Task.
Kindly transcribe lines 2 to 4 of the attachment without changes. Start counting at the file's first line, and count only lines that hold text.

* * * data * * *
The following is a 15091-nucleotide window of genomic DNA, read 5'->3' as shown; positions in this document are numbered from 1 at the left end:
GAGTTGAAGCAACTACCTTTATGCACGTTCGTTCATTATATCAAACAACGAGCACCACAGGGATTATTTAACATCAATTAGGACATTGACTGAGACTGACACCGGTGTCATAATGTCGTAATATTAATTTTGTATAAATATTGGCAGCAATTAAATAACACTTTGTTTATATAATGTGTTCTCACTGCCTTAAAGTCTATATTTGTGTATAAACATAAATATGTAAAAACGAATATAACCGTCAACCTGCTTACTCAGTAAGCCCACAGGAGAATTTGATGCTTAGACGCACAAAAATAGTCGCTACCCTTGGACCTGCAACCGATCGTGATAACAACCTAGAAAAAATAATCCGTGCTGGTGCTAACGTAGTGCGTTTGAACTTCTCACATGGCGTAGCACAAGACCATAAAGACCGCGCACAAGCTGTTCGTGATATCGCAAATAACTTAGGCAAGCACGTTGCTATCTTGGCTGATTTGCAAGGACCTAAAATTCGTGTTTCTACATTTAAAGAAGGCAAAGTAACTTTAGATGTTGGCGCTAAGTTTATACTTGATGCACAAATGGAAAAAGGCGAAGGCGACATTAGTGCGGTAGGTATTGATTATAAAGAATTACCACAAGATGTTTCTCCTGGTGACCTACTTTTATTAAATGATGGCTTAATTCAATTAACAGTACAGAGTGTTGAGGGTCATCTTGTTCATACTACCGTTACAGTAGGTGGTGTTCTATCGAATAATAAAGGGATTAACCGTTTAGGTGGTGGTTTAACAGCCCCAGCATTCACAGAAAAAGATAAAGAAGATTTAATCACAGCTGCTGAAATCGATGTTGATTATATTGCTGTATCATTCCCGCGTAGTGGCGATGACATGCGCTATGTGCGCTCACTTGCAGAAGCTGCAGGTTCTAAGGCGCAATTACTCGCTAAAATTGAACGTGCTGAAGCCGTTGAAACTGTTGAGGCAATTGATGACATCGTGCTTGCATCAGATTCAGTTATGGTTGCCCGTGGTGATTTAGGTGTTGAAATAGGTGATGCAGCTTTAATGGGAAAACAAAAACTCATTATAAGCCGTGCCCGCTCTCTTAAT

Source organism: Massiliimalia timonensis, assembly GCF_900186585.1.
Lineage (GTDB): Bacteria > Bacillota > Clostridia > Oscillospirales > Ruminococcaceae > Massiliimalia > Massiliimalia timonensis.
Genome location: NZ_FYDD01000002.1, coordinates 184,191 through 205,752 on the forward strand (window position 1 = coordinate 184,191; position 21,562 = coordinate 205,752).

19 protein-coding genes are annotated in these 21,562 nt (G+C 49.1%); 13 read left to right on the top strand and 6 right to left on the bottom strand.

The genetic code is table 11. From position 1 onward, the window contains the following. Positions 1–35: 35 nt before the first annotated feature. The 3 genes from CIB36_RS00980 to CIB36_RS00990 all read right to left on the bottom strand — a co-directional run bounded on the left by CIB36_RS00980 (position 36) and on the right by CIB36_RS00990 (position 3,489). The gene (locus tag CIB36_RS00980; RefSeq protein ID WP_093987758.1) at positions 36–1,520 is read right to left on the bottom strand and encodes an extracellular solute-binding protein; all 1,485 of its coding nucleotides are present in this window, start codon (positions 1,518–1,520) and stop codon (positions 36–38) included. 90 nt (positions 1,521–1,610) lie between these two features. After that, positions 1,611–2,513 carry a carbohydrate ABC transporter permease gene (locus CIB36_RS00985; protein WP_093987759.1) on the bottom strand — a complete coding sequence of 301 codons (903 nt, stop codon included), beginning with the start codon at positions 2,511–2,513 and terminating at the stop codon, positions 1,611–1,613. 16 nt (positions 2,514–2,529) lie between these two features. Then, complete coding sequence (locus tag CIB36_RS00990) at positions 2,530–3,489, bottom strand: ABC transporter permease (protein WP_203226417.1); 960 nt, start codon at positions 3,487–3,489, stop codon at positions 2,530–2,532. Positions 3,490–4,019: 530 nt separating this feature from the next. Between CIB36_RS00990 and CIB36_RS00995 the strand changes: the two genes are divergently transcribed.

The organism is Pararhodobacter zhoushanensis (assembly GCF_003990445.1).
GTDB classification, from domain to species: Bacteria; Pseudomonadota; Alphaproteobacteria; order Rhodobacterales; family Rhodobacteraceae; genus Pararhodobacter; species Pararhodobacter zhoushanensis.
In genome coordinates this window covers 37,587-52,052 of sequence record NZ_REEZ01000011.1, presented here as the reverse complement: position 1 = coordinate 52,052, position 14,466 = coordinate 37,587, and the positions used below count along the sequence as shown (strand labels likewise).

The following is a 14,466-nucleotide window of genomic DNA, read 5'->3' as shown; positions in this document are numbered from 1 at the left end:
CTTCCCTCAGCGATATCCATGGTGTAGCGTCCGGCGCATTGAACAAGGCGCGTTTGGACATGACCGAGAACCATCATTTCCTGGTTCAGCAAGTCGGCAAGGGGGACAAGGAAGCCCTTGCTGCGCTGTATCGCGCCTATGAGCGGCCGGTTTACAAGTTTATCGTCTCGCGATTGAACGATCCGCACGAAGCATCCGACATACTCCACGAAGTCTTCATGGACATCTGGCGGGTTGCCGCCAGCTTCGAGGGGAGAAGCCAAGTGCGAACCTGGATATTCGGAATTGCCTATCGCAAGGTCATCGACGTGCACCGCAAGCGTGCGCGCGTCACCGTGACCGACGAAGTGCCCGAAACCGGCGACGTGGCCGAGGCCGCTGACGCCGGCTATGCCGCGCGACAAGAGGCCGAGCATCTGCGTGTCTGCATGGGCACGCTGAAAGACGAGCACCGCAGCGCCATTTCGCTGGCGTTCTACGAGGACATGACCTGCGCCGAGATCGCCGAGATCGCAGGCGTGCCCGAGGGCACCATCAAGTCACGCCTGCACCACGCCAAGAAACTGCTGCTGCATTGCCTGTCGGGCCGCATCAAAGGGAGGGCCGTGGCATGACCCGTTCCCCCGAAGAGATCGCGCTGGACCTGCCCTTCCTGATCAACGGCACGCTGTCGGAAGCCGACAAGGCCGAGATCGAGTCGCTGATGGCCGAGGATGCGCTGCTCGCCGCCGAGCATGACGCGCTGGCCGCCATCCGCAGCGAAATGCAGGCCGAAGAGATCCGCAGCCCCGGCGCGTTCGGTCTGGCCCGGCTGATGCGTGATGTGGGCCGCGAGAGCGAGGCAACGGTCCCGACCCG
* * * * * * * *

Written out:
GAGTTGAAGCAACTACCTTTATGCACGTTCGTTCATTATATCAAACAACGAGCACCACAGGGATTATTTAACATCAATTAGGACATTGACTGAGACTGACACCGGTGTCATAATGTCGTAATATTAATTTTGTATAAATATTGGCAGCAATTAAATAACACTTTGTTTATATAATGTGTTCTCACTGCCTTAAAGTCTATATTTGTGTATAAACATAAATATGTAAAAACGAATATAACCGTCAACCTGCTTACTCAGTAAGCCCACAGGAGAATTTGATGCTTAGACGCACAAAAATAGTCGCTACCCTTGGACCTGCAACCGATCGTGATAACAACCTAGAAAAAATAATCCGTGCTGGTGCTAACGTAGTGCGTTTGAACTTCTCACATGGCGTAGCACAAGACCATAAAGACCGCGCACAAGCTGTTCGTGATATCGCAAATAACTTAGGCAAGCACGTTGCTATCTTGGCTGATTTGCAAGGACCTAAAATTCGTGTTTCTACATTTAAAGAAGGCAAAGTAACTTTAGATGTTGGCGCTAAGTTTATACTTGATGCACAAATGGAAAAAGGCGAAGGCGACATTAGTGCGGTAGGTATTGATTATAAAGAATTACCACAAGATGTTTCTCCTGGTGACCTACTTTTATTAAATGATGGCTTAATTCAATTAACAGTACAGAGTGTTGAGGGTCATCTTGTTCATACTACCGTTACAGTAGGTGGTGTTCTATCGAATAATAAAGGGATTAACCGTTTAGGTGGTGGTTTAACAGCCCCAGCATTCACAGAAAAAGATAAAGAAGATTTAATCACAGCTGCTGAAATCGATGTTGATTATATTGCTGTATCATTCCCGCGTAGTGGCGATGACATGCGCTATGTGCGCTCACTTGCAGAAGCTGCAGGTTCTAAGGCGCAATTACTCGCTAAAATTGAACGTGCTGAAGCCGTTGAAACTGTTGAGGCAATTGATGACATCGTGCTTGCATCAGATTCAGTTATGGTTGCCCGTGGTGATTTAGGTGTTGAAATAGGTGATGCAGCTTTAATGGGAAAACAAAAACTCATTATAAGCCGTGCCCGCTCTCTTAAT

Source organism: Massiliimalia timonensis, assembly GCF_900186585.1.
Lineage (GTDB): Bacteria > Bacillota > Clostridia > Oscillospirales > Ruminococcaceae > Massiliimalia > Massiliimalia timonensis.